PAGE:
Whipple House web page:
Friday, September 6, 2013
Planning a Genealogy Photo Trip to Ipswich, Massachusetts
Last week we took a trip to Ipswich, Massachusetts. I had four goals four this trip:
1. ) Visit the Historical Society to learn about their genealogy resources
2. ) Visit the Whipple House, built by an ancestor
3. ) Visit the 1640 Hart House restaurant, built by someone in my family tree
4. ) Photograph lots of ancestral gravestones at the Old North Burial Ground
This is what I learned… It pays to use the internet before going on a little trip like this… Or to pick up the phone and ask questions. Did I meet my four goals?
1.) Ipswich Historical Society has a museum you can learn more about at http://www.ipswichmuseum.org/ to find the hours and days it is open. It operates tours of both the Whipple House and the Heard House. Also, it is right next door to the Ipswich Visitor Center (bonus points for visitors). You can get a lot done here in one place, but they also have a staff genealogist who just happened to meet me at the door. I didn’t have an appointment, this was just serendipity. She prefers appointments for genealogy questions (this is stated on the website!), so you need to call ahead. Or queries are answered for $20 per hour, one hour minimum. Her best advice to me was to explore the historical records at the Ipswich Public Library. I'll have to make a special research trip to Ipswich at some other date.
This is only a partial view of the map of Ipswich, Mass
with houses and early land grants marked by surnames.
It was a large map hanging just inside the entrance to the Ipswich Museum
Also, at the entrance to the museum was this great map of the original proprietors of Ipswich, Massachusetts. You just might find your ancestor on this map. The society does not have copies of this map on a poster or brochure. Just inside the front foyer was the gift shop, where I bought this great book about Ipswich, too.
American Town: The History of Ipswich, Massachusetts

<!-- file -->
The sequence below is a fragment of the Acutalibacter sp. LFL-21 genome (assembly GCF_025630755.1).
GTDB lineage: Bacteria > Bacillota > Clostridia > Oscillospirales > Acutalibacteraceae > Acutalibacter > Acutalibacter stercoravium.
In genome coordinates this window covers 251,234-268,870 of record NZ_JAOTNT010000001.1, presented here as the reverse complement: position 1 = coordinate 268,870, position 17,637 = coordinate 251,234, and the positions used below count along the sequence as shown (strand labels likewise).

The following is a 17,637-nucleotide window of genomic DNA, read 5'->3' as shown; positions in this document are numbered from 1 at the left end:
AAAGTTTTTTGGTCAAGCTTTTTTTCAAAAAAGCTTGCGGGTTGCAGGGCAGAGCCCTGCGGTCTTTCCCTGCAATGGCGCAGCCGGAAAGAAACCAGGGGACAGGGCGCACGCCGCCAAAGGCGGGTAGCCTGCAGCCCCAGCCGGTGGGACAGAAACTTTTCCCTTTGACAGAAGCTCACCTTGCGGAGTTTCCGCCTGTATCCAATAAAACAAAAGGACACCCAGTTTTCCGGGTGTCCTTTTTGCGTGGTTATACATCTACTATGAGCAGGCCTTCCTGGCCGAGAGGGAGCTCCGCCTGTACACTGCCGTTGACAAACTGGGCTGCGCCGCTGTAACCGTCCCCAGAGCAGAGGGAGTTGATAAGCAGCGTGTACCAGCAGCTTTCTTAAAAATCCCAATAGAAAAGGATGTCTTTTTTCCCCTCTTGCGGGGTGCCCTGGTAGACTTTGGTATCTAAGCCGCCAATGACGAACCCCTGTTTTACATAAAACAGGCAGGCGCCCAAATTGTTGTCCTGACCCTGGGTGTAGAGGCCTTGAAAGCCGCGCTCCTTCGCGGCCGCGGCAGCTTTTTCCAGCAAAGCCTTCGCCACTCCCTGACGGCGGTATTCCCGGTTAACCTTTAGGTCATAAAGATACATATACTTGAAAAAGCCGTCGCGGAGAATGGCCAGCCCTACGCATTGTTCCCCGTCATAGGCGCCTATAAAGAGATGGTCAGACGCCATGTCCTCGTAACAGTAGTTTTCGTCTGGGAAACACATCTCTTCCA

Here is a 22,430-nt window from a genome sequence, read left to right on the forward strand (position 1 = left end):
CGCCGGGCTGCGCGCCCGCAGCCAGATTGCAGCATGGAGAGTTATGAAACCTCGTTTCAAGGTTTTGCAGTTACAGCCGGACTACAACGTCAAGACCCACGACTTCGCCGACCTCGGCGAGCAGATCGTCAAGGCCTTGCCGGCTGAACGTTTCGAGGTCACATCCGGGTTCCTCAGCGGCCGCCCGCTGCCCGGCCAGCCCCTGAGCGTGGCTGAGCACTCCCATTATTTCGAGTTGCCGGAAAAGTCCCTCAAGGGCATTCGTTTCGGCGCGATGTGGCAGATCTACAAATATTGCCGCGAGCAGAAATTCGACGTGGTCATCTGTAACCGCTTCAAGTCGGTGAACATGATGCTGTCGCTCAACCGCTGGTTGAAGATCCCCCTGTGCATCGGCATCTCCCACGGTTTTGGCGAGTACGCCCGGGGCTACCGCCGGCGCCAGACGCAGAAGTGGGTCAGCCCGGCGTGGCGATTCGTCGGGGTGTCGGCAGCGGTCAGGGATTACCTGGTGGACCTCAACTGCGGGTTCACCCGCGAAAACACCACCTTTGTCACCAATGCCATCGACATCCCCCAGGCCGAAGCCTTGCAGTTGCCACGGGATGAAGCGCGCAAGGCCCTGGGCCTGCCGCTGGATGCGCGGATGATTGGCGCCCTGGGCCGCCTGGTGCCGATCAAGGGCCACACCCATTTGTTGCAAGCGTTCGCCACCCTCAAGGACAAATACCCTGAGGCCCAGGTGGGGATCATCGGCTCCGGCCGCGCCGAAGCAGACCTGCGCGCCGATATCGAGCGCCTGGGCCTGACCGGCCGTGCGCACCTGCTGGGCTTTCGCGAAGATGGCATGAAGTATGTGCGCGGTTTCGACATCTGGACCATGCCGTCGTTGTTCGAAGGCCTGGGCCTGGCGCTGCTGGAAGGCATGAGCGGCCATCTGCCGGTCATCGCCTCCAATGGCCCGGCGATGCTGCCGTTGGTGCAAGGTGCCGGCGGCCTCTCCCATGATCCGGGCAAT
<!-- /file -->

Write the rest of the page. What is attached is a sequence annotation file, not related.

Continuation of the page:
by Alan Pearsall, Ipswich, Mass: Ebsco Publishing, 2009
2.) So, we had a great tour of both houses, but the Whipple House was first. It was a private tour since it was a Friday morning and we were the only patrons. This was wonderful and I was able to ask lots of questions. Photos were allowed without flash. Perfect!
Above is the back of the Whipple House, and below is the front door
Captain John Whipple (1595 – 1669) built the Whipple House. He is my 10th great grandfather. His daughter Sarah Whipple (1641 – 1681) is my 9th great grandmother, married to Joseph Goodhue. As you can see, I don’t have a long line of Whipple ancestors in Ipswich!
If you are interested in photographing First Period Homes (before 1725) or your ancestor's home in Ipswich, you can pick up the following brochure at the Visitor Center or at the Historical Society. It was produced by the Ipswich Historical Commision:
Thomas Hart (1611 – 1674) had a son named Thomas Hart (about 1640 – 1717), and a grandson named George Hart (1669 – 1753) who married Martha Ward (1672 – 1723), my first cousin 9 generations removed.
4. ) The best information for Ipswich History and cemetery guides is at the website of the Ipswich Historical Commission (not the Historical Society) at www.historicipswich.org The page for cemeteries is at this link: http://www.historicipswich.org/ipswich-cemeteries/
On this cemetery web page, there are links to each of the old cemeteries in Ipswich. You can print them out (or download them). I did both, so I could use my iPad mini or my paper copy in the cemetery. Actually the paper copies worked out best because I could circle the spots on the map where my ancestors were buried, and I could write notes as to who was buried where. There is also an eBook version.
For the Old North Burying Ground there is a database of graves I saved as a text document. I used this to see who was buried here, and (thank goodness!) there is a list of epitaphs for those stones that are now almost illegible. I printed out all the maps. The cemetery is divided into eight sections, and all the graves are numbered according to the database of graves in the text document.
This was a very easy system. I had TWELVE pages of graves to find and photograph. I had highlighted all the direct ancestors, and we found all of the directs, and many, many of the other graves. I will have to go back to find them all. We spent about an hour and took over 150 photographs of WHIPPLE, TREADWELL, WARD, HASKELL, and other surnames. Jackpot!
Above is my paper version of the Old North Burying Ground sections C and D map
and below is the downloaded version from the website onto my iPad Mini
Below I made a text document of the locations and epitaphs,
cut and pasted from the version on the website.
Direct ancestors were highlighted.
I checked them off as we photographed each gravestone.
I would recommend this system to anyone exploring the Old North Burying Ground. Bring your hiking boots, since it is very large and built on a very steep hill. Hopefully your ancestors aren't buried at the top of the hill or you’ll have to climb a scary set of granite steps. Don’t ask me how they carried coffins up there 250 years ago. I don’t know the answer to that!
Copyright 2013, Heather Wilkinson Rojo